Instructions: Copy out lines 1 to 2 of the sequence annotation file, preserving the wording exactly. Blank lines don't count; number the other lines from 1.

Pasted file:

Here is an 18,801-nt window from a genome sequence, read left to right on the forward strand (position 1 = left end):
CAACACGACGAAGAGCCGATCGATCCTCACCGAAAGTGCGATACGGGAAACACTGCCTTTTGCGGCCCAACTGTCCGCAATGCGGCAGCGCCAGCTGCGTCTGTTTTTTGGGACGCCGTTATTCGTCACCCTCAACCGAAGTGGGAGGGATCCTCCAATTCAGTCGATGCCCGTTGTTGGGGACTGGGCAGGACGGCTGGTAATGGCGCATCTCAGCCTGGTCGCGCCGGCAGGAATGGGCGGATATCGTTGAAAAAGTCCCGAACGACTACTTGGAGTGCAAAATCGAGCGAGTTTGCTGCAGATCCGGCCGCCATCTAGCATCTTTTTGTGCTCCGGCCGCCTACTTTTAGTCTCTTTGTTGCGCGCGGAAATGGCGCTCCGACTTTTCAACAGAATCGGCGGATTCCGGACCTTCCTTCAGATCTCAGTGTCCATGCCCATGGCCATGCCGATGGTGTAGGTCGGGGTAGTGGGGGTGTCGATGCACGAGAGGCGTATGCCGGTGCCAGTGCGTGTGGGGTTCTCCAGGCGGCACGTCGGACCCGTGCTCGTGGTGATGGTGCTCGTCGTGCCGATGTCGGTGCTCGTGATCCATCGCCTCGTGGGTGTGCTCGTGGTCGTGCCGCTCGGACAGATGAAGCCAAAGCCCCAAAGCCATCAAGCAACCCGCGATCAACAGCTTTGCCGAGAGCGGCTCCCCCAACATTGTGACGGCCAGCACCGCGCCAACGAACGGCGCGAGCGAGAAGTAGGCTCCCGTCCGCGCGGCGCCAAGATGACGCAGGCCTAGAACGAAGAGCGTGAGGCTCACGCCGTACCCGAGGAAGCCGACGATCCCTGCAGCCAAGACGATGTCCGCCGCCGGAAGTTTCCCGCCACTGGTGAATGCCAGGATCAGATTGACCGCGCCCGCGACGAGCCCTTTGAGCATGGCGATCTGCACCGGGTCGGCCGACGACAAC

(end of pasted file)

Here is an 18,801-nt window from a genome sequence, read left to right on the forward strand (position 1 = left end):
CAACACGACGAAGAGCCGATCGATCCTCACCGAAAGTGCGATACGGGAAACACTGCCTTTTGCGGCCCAACTGTCCGCAATGCGGCAGCGCCAGCTGCGTCTGTTTTTTGGGACGCCGTTATTCGTCACCCTCAACCGAAGTGGGAGGGATCCTCCAATTCAGTCGATGCCCGTTGTTGGGGACTGGGCAGGACGGCTGGTAATGGCGCATCTCAGCCTGGTCGCGCCGGCAGGAATGGGCGGATATCGTTGAAAAAGTCCCGAACGACTACTTGGAGTGCAAAATCGAGCGAGTTTGCTGCAGATCCGGCCGCCATCTAGCATCTTTTTGTGCTCCGGCCGCCTACTTTTAGTCTCTTTGTTGCGCGCGGAAATGGCGCTCCGACTTTTCAACAGAATCGGCGGATTCCGGACCTTCCTTCAGATCTCAGTGTCCATGCCCATGGCCATGCCGATGGTGTAGGTCGGGGTAGTGGGGGTGTCGATGCACGAGAGGCGTATGCCGGTGCCAGTGCGTGTGGGGTTCTCCAGGCGGCACGTCGGACCCGTGCTCGTGGTGATGGTGCTCGTCGTGCCGATGTCGGTGCTCGTGATCCATCGCCTCGTGGGTGTGCTCGTGGTCGTGCCGCTCGGACAGATGAAGCCAAAGCCCCAAAGCCATCAAGCAACCCGCGATCAACAGCTTTGCCGAGAGCGGCTCCCCCAACATTGTGACGGCCAGCACCGCGCCAACGAACGGCGCGAGCGAGAAGTAGGCTCCCGTCCGCGCGGCGCCAAGATGACGCAGGCCTAGAACGAAGAGCGTGAGGCTCACGCCGTACCCGAGGAAGCCGACGATCCCTGCAGCCAAGACGATGTCCGCCGCCGGAAGTTTCCCGCCACTGGTGAATGCCAGGATCAGATTGACCGCGCCCGCGACGAGCCCTTTGAGCATGGCGATCTGCACCGGGTCGGCCGACGACAAC